Therefore, in addition to the above-referenced figures, I FIND the petitioner’s counsel’s fees and expert’s costs totaling $2,821 conform with normal parameters for a case of this type and I FIND said counsel fees and expert’s costs on the detailed invoice dated April 9, 2003 to be acceptable.

Findings and Order

Based upon the above referenced factors and the testimony described above, I FIND that petitioner has demonstrated by a preponderance of the credible evidence that the vehicle in question has serious defects with regard to water leakage that consistently takes place in the front passenger compartment of the vehicle and that this affects the use, value or safety of the motor vehicle itself. I.   I FIND that petitioner has given respondent every opportunity required under the Lemon Law to repair the defects complained of, that a last chance letter was forwarded to respondent in accordance with the Lemon Law and

I further FIND that the expectation of petitioner with regard to the use, operation and safety of the vehicle has not been met and has been seriously affected by the fact that respondent has failed to repair the defects complained of in an appropriate and timely fashion and indeed has failed to repair these defects at all. Further, as a result of the problems complained of by petitioner, I FIND that the value of the vehicle is more than likely to be severely affected and diminished as a result of anyone seeking to purchase said vehicle. I therefore CONCLUDE the vehicle in question is a lemon as defined by the Lemon Law statute and pursuant to N.J.S.A. 56:12-32A, the manufacturer shall be directed to give to the petitioner all remedies as set forth in said statute in terms of costs, expenses, fees, sales taxes, license and registration fees, and reasonable attorney’s fees and expert witness fees, minus an appropriate allowance for vehicle use as set forth in the statute.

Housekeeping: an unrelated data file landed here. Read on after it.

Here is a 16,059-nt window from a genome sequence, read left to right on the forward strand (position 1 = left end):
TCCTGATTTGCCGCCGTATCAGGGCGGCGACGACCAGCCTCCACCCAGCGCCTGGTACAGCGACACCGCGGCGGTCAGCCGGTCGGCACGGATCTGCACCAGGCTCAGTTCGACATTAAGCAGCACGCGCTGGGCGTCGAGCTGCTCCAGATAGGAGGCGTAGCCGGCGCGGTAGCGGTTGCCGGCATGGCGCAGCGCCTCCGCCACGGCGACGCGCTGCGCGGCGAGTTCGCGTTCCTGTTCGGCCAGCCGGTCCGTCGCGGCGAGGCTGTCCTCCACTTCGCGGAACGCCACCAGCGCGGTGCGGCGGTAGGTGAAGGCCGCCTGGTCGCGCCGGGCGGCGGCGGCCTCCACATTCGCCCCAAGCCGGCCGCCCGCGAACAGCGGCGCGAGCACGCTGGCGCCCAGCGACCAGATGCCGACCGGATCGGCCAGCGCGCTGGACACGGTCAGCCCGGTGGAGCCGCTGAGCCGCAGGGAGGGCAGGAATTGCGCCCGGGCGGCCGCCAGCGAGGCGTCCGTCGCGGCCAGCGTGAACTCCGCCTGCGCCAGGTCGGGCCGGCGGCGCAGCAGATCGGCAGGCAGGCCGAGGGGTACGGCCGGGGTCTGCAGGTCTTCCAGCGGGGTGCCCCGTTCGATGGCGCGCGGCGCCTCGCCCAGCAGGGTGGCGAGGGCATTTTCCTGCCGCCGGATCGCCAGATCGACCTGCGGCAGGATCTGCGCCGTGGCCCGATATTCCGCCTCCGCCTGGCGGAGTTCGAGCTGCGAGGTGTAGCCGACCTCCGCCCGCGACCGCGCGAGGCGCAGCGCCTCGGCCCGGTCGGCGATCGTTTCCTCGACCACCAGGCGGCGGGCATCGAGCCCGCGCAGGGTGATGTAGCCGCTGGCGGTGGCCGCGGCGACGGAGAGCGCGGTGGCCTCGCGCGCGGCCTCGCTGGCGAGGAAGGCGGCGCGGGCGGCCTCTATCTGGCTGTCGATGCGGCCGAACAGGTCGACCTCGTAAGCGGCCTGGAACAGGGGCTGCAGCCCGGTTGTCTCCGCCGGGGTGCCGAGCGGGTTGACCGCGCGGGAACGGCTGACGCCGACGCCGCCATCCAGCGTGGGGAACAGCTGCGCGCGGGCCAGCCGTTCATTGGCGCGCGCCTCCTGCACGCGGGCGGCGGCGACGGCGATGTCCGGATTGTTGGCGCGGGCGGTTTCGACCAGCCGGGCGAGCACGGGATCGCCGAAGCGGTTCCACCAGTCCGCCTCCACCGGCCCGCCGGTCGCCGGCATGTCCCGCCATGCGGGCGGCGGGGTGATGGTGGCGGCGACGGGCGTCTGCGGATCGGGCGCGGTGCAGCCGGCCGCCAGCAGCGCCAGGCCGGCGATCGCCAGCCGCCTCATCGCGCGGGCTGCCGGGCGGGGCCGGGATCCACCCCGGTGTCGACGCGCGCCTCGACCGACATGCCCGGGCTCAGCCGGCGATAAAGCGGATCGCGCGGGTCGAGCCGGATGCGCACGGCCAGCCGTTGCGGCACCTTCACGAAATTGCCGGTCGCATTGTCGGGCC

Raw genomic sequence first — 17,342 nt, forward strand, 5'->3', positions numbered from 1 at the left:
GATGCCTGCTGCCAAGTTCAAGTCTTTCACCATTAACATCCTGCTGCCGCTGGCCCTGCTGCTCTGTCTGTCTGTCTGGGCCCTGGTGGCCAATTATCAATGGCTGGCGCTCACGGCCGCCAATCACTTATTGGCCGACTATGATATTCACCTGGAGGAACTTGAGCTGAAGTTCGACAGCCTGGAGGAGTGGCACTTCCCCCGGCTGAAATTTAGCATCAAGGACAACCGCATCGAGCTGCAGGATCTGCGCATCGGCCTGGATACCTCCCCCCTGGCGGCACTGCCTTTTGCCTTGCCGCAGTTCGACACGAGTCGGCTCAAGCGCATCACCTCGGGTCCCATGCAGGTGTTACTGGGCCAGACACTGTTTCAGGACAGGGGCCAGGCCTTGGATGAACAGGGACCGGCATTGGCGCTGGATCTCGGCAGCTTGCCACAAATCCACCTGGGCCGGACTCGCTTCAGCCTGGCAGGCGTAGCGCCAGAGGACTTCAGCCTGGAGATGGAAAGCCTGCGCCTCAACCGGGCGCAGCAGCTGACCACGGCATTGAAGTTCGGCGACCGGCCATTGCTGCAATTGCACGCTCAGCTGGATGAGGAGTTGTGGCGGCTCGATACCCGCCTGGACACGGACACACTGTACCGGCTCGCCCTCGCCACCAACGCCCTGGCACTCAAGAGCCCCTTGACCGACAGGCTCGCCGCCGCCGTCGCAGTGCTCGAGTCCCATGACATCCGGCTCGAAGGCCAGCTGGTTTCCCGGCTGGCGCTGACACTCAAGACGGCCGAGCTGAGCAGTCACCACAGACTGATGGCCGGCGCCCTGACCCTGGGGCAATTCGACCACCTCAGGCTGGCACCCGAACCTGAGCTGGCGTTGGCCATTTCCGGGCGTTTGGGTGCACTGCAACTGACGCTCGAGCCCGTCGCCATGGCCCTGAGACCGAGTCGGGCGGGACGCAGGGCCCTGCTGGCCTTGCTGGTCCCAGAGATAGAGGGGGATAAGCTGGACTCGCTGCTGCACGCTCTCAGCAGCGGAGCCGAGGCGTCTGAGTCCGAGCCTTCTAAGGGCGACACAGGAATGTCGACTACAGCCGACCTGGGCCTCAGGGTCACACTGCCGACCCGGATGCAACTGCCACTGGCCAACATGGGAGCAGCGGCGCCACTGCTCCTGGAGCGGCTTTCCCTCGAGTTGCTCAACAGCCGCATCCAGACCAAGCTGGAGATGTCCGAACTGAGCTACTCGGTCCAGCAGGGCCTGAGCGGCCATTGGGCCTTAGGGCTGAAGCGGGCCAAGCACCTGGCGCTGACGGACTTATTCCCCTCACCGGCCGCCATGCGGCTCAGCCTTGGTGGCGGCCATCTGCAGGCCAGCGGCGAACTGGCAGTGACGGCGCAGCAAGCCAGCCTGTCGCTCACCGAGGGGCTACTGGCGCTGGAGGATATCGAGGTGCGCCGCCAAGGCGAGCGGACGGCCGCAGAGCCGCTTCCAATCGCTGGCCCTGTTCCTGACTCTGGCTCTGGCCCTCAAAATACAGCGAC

The following monies are due as reimbursement to petitioner and so ORDERED that petitioner be reimbursed accordingly. The total purchase price of the vehicle involved is $27,208.05. Subtracted from this figure should be a total of $1,129.13, representing the total mileage of 4,150 miles at the time the water problem was first reported and brought into a servicing dealership divided by 100,000.  Therefore, it is further ORDERED that respondent provide petitioner with a separate check in the amount of $2,821 to cover the cost of petitioner’s attorney’s fees, expert’s fees and costs. Adding this total to the $26,128.92, petitioner is entitled to total reimbursement of $28,949.92. This total should be paid either to petitioner or the appropriate portion paid to the entity that has financed the vehicle.